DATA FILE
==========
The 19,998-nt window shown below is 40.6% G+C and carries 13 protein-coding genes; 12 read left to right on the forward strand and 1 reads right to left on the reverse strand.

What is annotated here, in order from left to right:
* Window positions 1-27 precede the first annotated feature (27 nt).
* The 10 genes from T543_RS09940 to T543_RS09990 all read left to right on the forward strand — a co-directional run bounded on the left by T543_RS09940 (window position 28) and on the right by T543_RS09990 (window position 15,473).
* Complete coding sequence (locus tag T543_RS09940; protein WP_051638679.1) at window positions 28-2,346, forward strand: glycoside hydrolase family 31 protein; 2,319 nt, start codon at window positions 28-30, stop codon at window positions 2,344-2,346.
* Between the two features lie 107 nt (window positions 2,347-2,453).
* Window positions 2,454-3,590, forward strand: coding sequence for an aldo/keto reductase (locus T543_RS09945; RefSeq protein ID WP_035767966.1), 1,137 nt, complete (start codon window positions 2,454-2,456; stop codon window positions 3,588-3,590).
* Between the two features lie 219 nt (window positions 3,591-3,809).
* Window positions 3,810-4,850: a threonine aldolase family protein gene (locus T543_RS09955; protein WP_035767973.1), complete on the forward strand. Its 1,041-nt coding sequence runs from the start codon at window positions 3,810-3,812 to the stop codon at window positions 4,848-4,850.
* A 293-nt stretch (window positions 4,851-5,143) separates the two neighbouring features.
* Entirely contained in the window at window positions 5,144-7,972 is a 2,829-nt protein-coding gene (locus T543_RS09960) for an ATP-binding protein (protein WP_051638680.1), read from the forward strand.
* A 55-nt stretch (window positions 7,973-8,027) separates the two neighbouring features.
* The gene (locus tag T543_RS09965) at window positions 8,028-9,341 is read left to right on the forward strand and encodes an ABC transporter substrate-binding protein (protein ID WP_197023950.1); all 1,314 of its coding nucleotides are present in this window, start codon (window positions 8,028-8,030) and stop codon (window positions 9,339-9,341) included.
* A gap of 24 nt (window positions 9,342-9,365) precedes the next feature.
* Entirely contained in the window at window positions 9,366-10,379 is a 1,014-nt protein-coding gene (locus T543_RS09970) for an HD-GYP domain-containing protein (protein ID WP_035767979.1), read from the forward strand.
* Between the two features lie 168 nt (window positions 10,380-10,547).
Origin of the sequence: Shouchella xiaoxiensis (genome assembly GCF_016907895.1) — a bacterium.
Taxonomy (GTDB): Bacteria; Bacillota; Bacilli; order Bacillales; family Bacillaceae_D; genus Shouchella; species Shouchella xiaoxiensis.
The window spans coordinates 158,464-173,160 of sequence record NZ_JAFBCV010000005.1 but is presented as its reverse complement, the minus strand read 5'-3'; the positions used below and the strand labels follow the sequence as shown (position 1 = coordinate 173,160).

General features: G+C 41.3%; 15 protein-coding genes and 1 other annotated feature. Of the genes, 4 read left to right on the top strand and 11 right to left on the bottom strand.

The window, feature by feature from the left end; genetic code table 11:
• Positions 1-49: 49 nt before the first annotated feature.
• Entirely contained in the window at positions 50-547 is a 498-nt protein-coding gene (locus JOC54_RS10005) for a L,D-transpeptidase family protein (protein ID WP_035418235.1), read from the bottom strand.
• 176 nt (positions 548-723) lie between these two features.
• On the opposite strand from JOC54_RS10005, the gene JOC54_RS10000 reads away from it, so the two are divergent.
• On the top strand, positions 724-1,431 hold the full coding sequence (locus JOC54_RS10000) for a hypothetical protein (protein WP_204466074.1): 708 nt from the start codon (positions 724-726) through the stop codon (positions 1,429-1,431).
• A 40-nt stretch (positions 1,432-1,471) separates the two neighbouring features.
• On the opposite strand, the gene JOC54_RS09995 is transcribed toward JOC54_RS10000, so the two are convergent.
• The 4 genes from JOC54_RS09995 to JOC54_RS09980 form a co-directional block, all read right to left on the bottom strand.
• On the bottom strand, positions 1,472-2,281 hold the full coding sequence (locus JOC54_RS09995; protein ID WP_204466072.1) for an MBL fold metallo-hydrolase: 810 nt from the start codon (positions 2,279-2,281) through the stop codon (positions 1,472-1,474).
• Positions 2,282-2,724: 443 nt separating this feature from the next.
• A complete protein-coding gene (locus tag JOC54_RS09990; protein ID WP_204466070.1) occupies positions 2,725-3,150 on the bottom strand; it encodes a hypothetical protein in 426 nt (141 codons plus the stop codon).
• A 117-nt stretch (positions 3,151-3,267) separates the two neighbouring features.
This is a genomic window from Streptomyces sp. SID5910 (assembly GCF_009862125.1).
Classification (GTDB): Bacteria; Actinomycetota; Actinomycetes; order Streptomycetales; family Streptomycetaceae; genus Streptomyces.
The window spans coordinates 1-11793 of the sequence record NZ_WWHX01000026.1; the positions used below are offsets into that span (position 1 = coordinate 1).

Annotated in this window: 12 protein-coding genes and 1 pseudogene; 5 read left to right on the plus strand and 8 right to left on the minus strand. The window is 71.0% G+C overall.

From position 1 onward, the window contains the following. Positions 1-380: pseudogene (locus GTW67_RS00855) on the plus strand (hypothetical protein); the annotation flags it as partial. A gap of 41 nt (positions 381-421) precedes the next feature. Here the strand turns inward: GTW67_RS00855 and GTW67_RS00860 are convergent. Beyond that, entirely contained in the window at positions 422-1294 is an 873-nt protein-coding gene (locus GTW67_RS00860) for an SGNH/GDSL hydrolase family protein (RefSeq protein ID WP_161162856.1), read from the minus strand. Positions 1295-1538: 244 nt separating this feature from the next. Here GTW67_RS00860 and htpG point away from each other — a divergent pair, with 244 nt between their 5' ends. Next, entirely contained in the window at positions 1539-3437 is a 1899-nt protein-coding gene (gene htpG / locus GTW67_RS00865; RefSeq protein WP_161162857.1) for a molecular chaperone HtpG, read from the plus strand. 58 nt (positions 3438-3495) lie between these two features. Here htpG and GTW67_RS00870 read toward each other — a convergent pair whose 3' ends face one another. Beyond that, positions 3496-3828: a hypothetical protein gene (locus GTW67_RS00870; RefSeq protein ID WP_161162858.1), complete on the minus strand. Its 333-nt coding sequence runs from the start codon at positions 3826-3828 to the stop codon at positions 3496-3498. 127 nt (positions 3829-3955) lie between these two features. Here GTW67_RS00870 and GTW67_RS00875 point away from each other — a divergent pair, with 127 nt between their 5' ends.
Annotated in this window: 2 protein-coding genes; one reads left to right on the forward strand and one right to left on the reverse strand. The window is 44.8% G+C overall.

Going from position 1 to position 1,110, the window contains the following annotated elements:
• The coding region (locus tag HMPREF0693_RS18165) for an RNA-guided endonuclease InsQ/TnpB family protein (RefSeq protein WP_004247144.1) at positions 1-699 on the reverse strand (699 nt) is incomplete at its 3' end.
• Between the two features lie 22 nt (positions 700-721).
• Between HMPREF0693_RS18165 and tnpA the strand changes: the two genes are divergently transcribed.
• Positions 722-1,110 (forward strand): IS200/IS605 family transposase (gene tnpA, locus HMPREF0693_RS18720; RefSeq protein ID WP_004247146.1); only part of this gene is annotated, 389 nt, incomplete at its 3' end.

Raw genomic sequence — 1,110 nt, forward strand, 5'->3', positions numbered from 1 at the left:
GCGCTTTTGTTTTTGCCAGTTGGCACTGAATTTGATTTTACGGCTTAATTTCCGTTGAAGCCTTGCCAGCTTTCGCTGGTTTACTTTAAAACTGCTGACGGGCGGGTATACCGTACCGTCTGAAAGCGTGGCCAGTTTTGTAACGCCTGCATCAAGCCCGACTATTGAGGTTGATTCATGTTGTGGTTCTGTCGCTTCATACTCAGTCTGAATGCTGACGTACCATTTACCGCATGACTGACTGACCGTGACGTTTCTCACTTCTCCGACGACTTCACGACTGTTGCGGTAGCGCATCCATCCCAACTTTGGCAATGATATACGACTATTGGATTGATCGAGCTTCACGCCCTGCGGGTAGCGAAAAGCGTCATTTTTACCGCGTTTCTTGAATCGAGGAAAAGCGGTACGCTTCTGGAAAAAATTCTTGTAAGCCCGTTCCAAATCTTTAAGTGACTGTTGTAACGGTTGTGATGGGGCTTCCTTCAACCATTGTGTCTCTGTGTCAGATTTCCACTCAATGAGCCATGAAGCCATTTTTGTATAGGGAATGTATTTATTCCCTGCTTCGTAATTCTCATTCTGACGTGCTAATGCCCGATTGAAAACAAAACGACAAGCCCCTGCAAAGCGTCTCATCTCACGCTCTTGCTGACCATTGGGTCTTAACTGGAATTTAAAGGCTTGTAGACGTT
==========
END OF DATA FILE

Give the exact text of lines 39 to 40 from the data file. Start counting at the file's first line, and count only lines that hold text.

Annotated in this window: 2 protein-coding genes; one reads left to right on the forward strand and one right to left on the reverse strand. The window is 44.8% G+C overall.

Going from position 1 to position 1,110, the window contains the following annotated elements: